Eating out is one of life’s simple pleasures. Whether you’re en route to your favorite restaurant for a family birthday gathering, or you’ve been invited out for a romantic dinner, eating out is undeniably a treat.
Sadly, dining out can also be a source of trouble; there are often hidden calories and sugar in sauces and dishes. This can turn a simple dining out meal into a health hazard for individuals with diabetes, rendering a simple night of fun a source of serious stress.
How to Eat Out Effectively
Fortunately, there are simple strategies you can employ to make your dining out experience stress-free and enjoyable. They take a little bit of assertiveness but are quick and easy to do.
#1. Choose Multiple Eating Options
When you arrive at the restaurant and browse the menu, choose 2-4 dishes you find appealing. This will give you more wiggle room to determine what you’d like to eat once you determine the items’ nutrition facts. Having multiple options will make the ordering process faster and easier and will take the spotlight off of you and your condition.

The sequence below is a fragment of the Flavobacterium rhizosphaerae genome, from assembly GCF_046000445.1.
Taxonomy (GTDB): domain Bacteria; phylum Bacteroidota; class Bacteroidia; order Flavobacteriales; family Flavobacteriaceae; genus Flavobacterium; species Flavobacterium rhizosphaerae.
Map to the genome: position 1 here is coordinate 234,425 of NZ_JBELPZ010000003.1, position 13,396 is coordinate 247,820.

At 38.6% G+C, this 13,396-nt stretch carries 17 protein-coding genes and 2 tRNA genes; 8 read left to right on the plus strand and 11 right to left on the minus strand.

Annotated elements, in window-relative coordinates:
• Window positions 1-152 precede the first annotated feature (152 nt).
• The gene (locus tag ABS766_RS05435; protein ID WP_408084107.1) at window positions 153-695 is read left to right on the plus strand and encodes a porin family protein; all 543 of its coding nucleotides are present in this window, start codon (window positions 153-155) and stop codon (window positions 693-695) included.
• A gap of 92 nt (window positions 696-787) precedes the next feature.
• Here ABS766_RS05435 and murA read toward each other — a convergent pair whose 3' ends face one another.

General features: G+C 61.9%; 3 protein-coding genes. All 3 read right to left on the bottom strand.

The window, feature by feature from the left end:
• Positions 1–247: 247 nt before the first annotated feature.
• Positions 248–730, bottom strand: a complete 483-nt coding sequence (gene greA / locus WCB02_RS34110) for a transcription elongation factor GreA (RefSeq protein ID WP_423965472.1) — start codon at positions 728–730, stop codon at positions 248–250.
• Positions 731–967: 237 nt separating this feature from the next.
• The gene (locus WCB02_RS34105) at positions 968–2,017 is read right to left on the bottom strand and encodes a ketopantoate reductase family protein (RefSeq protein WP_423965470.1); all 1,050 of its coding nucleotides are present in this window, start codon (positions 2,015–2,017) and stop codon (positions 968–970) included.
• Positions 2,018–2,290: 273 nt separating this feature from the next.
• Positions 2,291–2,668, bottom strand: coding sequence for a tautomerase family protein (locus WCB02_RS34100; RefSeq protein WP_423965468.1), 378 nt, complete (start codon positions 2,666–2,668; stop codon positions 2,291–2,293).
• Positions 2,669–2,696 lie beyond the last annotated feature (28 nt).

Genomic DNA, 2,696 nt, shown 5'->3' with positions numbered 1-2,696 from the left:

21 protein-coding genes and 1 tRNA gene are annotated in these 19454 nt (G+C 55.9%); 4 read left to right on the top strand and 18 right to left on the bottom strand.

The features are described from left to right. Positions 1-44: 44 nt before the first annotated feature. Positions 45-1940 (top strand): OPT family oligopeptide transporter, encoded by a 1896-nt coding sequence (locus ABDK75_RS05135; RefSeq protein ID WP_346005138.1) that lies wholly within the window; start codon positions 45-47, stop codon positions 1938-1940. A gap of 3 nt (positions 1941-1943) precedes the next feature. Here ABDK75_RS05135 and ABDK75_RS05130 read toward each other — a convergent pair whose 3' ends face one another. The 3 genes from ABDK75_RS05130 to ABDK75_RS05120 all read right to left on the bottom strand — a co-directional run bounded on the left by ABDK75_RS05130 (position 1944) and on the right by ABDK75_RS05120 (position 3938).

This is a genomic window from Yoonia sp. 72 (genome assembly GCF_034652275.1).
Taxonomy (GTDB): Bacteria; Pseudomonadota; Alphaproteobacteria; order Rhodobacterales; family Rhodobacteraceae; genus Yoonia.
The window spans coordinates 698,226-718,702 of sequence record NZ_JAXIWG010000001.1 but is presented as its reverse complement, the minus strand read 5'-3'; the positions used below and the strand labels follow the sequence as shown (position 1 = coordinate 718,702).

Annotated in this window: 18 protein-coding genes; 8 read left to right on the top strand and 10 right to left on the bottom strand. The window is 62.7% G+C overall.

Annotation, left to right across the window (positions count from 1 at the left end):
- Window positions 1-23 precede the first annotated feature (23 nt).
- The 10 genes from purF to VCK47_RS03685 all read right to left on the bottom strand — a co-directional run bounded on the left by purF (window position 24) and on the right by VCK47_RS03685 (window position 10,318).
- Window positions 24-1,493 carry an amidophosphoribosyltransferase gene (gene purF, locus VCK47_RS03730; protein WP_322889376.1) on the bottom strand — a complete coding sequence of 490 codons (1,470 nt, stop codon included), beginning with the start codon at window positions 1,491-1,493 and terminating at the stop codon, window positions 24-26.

#2. Enlist the Help of Your Waiter
Once you have made your food choices, ask your waiter for the nutrition information for each of your chosen dishes. From there, you can determine which dish is least likely to negatively impact your blood sugar, or you can determine how much you will need to compensate with insulin or other medications later.
#3. Eat Small Portions
Instead of gorging yourself on your chosen dishes, eat only ½ or ¾ of your food and save the rest for later. This will cut down on the amount of processed, sugary foods you eat in one sitting and will provide a meal for another day.
#4. Make Wise Drink Choices
If you are eating out, try to limit your empty drink calories. Instead of having a few glasses of soda, opt for a single glass of lemonade or a glass of soda followed by a glass of water. If you are drinking alcohol, limit yourself to one drink and follow that drink with a decent intake of water.
#5. Avoid the Bread Basket
Many restaurants have complimentary bread baskets at the start of the meal to hold people over until their food has arrived. Politely decline the offer of a basket or refrain from eating more than one roll or breadstick. This will keep your calorie intake under control and give you more freedom in your meal choices.
Eating out with diabetes doesn’t have to be a hassle. Using some simple, effective strategies, your next dining experience can be fun, easy, and stress-free.References